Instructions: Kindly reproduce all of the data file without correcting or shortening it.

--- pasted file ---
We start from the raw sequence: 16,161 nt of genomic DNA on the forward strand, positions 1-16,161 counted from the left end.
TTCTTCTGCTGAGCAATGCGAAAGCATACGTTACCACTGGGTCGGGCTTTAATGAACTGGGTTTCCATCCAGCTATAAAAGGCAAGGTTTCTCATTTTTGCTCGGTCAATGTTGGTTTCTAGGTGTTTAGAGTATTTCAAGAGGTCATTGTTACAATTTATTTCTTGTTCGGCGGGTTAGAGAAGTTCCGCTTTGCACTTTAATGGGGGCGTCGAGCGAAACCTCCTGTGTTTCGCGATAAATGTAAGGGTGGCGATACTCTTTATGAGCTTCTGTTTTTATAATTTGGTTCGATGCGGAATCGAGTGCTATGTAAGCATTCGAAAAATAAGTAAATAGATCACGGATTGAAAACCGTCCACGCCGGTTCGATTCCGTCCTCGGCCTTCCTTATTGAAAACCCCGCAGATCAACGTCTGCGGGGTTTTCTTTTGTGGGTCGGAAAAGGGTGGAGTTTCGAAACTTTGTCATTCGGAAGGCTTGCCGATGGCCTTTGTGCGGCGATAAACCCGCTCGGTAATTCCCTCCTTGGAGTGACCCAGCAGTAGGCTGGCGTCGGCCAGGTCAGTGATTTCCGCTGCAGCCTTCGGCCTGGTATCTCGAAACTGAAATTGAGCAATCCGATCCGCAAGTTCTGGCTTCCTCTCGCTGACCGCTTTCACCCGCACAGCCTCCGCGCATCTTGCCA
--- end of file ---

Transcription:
We start from the raw sequence: 16,161 nt of genomic DNA on the forward strand, positions 1-16,161 counted from the left end.
TTCTTCTGCTGAGCAATGCGAAAGCATACGTTACCACTGGGTCGGGCTTTAATGAACTGGGTTTCCATCCAGCTATAAAAGGCAAGGTTTCTCATTTTTGCTCGGTCAATGTTGGTTTCTAGGTGTTTAGAGTATTTCAAGAGGTCATTGTTACAATTTATTTCTTGTTCGGCGGGTTAGAGAAGTTCCGCTTTGCACTTTAATGGGGGCGTCGAGCGAAACCTCCTGTGTTTCGCGATAAATGTAAGGGTGGCGATACTCTTTATGAGCTTCTGTTTTTATAATTTGGTTCGATGCGGAATCGAGTGCTATGTAAGCATTCGAAAAATAAGTAAATAGATCACGGATTGAAAACCGTCCACGCCGGTTCGATTCCGTCCTCGGCCTTCCTTATTGAAAACCCCGCAGATCAACGTCTGCGGGGTTTTCTTTTGTGGGTCGGAAAAGGGTGGAGTTTCGAAACTTTGTCATTCGGAAGGCTTGCCGATGGCCTTTGTGCGGCGATAAACCCGCTCGGTAATTCCCTCCTTGGAGTGACCCAGCAGTAGGCTGGCGTCGGCCAGGTCAGTGATTTCCGCTGCAGCCTTCGGCCTGGTATCTCGAAACTGAAATTGAGCAATCCGATCCGCAAGTTCTGGCTTCCTCTCGCTGACCGCTTTCACCCGCACAGCCTCCGCGCATCTTGCCA